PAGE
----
Venture Capitalist at Theory

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2 minute read / Dec 17, 2012 /

Email and meetings aren’t work

Email and most meetings aren’t work. We all know this to be true. But huge swaths of our days are allocated to meetings and answering email. It’s impossible to accomplish much aside from information dissemination.

A close friend, who like me is a productivity nut, asked me a question that made this point clearly:

What fraction of your day is spent in meetings you asked for compared to meetings that were asked of you?

I didn’t know the answer but I calculated it. I was disheartened by the result. Over the past three weeks, my ratio is 6 to 4. For every 6 minutes I spend in a meeting I arranged, I spent 4 in a meeting I was invited to.

What is your ratio? And what should it be? Presuming meetings I request are more productive than meetings I’m invited to (because I’m driving the agenda and accomplishing my goals), if I could shift that ratio by just one minute to 7 to 3, I would improve my productivity by 17%.

The bigger the company, the worse the problem becomes. Last week, I chatted with a friend who joined had just joined a large company. He found his team to be incredibly unproductive even though his reports were smart. After he asked the team to their tasks in 30 minute blocks, he realized 6 of every 8 hours of their days were spent either responding to emails to attending irrelevant meetings. In other words, it took four employees to accomplish the work of one focused worker.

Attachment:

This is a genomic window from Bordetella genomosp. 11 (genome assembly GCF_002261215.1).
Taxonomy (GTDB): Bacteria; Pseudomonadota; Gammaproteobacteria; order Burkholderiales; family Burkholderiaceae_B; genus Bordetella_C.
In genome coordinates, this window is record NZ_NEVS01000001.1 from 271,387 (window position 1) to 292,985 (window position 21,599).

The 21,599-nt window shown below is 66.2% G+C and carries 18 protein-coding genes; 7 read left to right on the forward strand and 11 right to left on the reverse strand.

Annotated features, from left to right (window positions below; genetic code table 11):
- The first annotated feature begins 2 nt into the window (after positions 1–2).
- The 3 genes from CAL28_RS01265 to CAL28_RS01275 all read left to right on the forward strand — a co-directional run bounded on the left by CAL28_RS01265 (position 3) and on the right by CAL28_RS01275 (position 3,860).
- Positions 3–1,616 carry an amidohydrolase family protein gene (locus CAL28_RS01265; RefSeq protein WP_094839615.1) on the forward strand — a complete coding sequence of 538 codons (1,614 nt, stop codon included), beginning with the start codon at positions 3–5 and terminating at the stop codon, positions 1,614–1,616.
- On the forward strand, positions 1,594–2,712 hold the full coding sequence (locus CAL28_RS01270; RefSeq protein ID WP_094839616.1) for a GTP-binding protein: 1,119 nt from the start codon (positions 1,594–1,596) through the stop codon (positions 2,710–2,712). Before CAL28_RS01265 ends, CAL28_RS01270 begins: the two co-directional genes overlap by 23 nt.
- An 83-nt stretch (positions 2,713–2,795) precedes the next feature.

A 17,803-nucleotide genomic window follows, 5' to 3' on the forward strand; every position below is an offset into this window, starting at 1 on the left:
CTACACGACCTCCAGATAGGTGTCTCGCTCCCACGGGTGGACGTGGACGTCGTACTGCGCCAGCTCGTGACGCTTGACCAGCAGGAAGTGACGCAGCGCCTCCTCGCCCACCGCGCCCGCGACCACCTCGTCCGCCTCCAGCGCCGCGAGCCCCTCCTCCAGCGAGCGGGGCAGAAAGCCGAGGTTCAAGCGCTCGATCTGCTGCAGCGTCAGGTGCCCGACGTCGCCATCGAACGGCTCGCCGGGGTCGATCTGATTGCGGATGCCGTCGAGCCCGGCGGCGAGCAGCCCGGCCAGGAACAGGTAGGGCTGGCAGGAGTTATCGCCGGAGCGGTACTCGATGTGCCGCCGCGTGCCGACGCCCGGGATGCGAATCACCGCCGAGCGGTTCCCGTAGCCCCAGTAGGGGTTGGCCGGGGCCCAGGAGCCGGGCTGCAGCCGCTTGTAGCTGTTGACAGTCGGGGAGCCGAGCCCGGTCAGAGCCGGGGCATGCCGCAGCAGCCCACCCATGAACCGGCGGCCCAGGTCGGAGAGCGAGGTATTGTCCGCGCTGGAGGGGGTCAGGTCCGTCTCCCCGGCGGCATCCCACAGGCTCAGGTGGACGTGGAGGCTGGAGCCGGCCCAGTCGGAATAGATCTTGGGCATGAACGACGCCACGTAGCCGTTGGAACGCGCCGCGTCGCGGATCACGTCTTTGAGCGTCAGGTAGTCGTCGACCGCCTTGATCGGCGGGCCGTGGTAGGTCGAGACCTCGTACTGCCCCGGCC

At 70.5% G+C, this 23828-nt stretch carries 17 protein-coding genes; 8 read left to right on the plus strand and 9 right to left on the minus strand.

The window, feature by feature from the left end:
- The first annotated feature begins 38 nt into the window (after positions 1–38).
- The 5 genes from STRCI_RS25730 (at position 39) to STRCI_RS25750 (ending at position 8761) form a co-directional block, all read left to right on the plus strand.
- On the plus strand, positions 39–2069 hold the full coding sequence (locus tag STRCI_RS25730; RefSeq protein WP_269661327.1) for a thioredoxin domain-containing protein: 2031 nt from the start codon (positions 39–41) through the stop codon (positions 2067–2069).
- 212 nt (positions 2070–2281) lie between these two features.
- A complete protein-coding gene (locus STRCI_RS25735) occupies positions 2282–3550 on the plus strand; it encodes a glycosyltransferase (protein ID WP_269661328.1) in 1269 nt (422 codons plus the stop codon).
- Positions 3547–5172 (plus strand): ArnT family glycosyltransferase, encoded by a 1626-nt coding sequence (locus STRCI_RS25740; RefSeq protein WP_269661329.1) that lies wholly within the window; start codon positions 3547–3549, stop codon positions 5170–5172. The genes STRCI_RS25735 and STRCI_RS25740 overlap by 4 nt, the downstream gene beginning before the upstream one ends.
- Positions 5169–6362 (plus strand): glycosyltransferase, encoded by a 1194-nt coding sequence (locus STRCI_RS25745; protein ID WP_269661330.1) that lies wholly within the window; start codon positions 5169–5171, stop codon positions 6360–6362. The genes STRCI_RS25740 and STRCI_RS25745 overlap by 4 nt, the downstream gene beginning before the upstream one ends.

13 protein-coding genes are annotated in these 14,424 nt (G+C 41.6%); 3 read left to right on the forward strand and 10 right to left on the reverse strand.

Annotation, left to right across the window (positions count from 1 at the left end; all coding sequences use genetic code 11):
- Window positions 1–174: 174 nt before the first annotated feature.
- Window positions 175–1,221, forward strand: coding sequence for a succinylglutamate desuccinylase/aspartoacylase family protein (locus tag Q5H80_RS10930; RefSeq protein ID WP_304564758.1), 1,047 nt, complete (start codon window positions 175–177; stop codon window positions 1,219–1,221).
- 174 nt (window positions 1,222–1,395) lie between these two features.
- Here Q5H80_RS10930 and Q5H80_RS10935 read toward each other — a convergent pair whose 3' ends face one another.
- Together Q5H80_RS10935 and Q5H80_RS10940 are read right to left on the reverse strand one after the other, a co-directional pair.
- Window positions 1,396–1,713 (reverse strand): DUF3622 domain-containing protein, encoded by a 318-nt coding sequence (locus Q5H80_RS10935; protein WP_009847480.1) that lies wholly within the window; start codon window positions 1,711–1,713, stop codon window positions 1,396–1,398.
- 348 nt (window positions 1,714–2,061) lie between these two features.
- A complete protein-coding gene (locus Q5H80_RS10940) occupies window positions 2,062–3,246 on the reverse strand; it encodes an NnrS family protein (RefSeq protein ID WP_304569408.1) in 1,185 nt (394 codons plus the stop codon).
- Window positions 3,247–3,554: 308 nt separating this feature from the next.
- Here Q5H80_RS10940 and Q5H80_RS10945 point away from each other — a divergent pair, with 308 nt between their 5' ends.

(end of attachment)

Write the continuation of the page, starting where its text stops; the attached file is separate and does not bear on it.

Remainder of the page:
With the new year around the corner, it’s that time to make New Year’s Resolutions. My theme in 2013 is “return to fundamentals.”

  1. Set objectives and key results by quarter. These are clear goals with quantifiable metrics. For example, spending 50% of my time helping portfolio companies.
  2. Block the time every week on my calendar to achieving these goals. Control my calendar to make sure I’m maximizing my meeting ratio (as mentioned above).
  3. Prepare for meetings. Send agendas with precise questions, agendas and rough timings for each item ahead of time.
  4. Measure and tune. I’m going to track these time allocation metrics and my productivity goals. I hope to improve my focus and have a more positive impact with my teams.

Email and meetings consume big chunks of time. And though it’s easy to convince ourselves they’re productive, they aren’t. It’s hard work that moves companies forward. Time to get back to fundamentals.

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